The original production leaned heavily on the techniques of commedia dell' arte, threatening at times to reduce the characters to caricatures. In this revisit, director Marshall Pynkoski has retained the basic stylization but at a subtler level, drawing out more of the humanity of the characters, with choreographer Jeannette Lajeunesse Zingg introducing dances at every opportunity.
If Figaro doesn't measure his bed in the traditional manner in the opening scene, it is because the scene, indeed the opera as a whole, has been housed in a unit courtyard set, with elegant backdrops lowered to modify the locales.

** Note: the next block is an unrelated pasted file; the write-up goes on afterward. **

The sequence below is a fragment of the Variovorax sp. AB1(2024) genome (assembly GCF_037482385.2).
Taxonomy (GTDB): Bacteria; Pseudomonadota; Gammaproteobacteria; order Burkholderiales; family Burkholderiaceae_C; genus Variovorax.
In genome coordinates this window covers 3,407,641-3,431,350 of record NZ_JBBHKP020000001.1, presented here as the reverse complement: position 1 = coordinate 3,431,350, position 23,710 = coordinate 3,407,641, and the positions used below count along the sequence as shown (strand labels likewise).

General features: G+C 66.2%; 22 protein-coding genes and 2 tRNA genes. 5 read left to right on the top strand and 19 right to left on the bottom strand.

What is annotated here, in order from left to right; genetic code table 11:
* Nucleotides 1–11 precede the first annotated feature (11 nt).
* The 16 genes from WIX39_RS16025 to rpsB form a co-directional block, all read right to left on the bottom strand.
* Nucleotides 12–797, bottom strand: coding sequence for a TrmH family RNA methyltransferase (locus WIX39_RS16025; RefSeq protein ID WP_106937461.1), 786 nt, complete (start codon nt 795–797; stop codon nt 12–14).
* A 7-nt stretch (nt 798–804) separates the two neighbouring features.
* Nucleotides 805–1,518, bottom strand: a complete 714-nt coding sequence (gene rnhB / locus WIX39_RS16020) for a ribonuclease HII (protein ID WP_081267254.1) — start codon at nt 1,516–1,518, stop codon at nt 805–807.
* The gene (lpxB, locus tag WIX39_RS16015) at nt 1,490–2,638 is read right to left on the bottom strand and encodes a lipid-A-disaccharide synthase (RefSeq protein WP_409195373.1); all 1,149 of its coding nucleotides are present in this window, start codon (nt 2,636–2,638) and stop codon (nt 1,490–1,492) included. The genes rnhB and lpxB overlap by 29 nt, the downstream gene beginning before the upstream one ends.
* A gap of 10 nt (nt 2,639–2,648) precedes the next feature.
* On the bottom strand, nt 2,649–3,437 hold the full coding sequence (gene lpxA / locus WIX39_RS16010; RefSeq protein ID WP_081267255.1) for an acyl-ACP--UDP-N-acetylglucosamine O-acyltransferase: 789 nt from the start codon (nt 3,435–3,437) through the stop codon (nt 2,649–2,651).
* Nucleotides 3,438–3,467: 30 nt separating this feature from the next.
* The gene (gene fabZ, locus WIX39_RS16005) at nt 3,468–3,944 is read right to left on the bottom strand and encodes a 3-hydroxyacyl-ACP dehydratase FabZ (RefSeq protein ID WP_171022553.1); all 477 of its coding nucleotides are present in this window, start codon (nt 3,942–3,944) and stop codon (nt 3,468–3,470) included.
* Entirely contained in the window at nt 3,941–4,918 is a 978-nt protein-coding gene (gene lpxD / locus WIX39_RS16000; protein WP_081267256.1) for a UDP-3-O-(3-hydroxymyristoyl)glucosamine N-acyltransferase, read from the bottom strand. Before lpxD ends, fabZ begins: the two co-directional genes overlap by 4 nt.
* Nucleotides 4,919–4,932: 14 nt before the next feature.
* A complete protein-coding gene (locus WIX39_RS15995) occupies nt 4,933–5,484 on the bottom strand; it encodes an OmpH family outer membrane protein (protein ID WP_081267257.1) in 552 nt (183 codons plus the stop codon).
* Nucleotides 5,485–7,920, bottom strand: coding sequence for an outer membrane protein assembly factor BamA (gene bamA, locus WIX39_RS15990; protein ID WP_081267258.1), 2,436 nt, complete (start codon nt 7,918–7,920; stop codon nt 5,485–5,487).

Vocally and visually, this was one of the most youthfully engaging casts I've encountered in the opera, compensating in freshness and vitality what it sometimes lacked in depth of characterization and elegance of musical phrasing under the animating guidance of David Fallis's baton. Because of their larger personalities and more sumptuous voices, the debuting Count, Canadian baritone Phillip Addis (a real find), and the lovely Countess, soprano Peggy Kriha Dye, dominated the stage, opposite the charming Susanna of Carla Huhtanen and the rather bland Figaro of Olivier Laquerre.
Among the other members of the Almaviva household, two debutants stood out, the colorfully characterized Antonio of Vasil Garvanliev and, especially, the highly promising Cherubino of Wallis Giunta. Laura Pudwell's Marcellina, Curtis Sulllivan's Dr. Bartolo, Patrick Jang's over-the-top Basilio and Cavell Wood's Barbarina ably rounded out the cast.